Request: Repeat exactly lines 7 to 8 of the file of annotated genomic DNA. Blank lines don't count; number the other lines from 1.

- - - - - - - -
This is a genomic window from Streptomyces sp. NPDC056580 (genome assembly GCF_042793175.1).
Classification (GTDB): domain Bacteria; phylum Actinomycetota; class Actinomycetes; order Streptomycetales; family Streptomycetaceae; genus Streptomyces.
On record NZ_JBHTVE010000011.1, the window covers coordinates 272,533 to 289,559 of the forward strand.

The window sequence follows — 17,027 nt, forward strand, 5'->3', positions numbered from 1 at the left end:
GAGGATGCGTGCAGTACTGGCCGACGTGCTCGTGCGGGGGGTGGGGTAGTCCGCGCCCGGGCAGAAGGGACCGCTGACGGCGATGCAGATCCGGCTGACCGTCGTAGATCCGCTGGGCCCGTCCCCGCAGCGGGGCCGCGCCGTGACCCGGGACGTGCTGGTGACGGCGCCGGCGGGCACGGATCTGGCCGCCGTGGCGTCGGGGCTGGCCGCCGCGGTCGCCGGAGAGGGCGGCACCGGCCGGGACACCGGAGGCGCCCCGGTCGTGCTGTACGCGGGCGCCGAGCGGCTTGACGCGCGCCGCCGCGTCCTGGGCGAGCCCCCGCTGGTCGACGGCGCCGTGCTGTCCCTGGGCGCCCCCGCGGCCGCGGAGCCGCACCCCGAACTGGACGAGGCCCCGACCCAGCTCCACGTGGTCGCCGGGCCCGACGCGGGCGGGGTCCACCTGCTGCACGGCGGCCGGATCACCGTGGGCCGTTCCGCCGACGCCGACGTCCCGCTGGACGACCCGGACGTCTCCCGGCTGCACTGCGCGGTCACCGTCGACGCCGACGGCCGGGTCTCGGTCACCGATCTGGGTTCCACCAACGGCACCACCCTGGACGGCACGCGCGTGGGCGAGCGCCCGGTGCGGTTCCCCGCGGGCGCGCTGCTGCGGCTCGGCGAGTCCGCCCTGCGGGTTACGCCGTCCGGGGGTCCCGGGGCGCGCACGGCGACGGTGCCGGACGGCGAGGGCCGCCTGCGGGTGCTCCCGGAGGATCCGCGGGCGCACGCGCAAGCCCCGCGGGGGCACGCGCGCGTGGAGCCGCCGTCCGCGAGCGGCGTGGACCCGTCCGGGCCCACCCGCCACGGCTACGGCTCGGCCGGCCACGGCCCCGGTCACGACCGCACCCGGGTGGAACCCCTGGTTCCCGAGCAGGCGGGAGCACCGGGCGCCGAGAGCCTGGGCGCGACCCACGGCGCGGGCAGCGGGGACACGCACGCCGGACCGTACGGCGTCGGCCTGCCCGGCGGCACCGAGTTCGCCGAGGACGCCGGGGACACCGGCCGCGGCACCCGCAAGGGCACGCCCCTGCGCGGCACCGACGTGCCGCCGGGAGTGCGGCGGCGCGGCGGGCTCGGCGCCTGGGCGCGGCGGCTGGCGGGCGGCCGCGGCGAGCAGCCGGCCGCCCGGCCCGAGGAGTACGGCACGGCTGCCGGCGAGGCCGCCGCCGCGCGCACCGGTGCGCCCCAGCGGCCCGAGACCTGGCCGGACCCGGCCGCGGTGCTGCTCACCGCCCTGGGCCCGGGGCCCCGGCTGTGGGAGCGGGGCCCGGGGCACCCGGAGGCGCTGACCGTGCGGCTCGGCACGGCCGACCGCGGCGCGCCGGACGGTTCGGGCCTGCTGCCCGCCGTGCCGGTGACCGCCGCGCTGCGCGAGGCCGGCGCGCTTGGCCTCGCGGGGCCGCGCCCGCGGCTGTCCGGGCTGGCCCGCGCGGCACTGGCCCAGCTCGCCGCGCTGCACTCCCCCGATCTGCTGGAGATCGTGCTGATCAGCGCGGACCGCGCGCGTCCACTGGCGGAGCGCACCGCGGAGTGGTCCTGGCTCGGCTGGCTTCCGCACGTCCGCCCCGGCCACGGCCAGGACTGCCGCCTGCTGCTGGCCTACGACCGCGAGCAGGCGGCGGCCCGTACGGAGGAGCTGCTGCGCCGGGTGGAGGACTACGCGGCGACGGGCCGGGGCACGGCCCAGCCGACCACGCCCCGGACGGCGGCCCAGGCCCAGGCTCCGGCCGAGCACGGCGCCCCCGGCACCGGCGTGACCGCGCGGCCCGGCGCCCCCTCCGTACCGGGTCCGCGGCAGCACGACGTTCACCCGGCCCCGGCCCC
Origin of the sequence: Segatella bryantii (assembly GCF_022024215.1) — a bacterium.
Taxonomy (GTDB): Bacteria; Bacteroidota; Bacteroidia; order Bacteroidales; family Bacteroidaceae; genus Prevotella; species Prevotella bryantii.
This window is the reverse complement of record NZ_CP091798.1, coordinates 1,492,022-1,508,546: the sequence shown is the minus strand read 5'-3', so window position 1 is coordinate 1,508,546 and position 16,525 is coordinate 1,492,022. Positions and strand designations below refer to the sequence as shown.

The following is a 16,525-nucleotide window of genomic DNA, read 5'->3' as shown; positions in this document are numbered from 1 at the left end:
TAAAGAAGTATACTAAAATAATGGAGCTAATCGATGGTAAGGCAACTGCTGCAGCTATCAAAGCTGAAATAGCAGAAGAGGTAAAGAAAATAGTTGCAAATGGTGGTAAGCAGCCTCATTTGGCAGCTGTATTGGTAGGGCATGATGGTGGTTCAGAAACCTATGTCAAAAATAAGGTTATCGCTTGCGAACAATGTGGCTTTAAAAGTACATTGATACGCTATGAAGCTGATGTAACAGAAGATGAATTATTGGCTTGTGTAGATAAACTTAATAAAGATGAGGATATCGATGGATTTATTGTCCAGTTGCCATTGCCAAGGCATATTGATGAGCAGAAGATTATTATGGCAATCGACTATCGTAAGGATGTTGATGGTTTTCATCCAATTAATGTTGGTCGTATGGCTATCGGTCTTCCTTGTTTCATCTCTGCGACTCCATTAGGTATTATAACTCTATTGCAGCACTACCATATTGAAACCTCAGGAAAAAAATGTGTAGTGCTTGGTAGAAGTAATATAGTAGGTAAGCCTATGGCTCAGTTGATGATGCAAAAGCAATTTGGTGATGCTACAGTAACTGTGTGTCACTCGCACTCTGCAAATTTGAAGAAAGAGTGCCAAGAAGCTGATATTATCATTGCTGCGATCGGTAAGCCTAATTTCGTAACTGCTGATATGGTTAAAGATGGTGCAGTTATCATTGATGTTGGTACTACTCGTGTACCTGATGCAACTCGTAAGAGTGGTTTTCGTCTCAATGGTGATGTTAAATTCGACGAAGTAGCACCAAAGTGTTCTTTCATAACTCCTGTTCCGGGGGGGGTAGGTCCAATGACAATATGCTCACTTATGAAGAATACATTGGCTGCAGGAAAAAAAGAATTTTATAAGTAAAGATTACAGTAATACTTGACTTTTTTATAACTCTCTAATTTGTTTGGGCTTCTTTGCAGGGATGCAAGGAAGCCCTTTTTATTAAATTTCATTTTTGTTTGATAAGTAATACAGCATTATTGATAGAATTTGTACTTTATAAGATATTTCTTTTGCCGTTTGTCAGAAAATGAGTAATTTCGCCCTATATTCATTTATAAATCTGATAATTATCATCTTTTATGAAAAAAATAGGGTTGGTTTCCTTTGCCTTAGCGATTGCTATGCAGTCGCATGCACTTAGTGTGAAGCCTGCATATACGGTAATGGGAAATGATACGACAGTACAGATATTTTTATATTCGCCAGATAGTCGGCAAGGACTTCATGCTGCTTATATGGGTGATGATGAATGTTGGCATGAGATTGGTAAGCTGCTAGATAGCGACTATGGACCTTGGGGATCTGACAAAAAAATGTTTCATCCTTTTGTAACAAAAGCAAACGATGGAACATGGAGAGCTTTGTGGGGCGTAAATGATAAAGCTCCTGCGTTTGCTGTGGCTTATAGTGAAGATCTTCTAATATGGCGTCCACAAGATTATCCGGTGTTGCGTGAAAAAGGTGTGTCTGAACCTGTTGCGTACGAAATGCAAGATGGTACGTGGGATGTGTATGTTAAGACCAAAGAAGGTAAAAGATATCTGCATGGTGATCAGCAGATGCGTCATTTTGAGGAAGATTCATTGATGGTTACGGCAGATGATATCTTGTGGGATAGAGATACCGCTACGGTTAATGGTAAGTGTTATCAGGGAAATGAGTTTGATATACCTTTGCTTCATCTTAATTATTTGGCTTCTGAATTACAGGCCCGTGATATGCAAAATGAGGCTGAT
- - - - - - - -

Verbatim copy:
Taxonomy (GTDB): Bacteria; Bacteroidota; Bacteroidia; order Bacteroidales; family Bacteroidaceae; genus Prevotella; species Prevotella bryantii.
This window is the reverse complement of record NZ_CP091798.1, coordinates 1,492,022-1,508,546: the sequence shown is the minus strand read 5'-3', so window position 1 is coordinate 1,508,546 and position 16,525 is coordinate 1,492,022. Positions and strand designations below refer to the sequence as shown.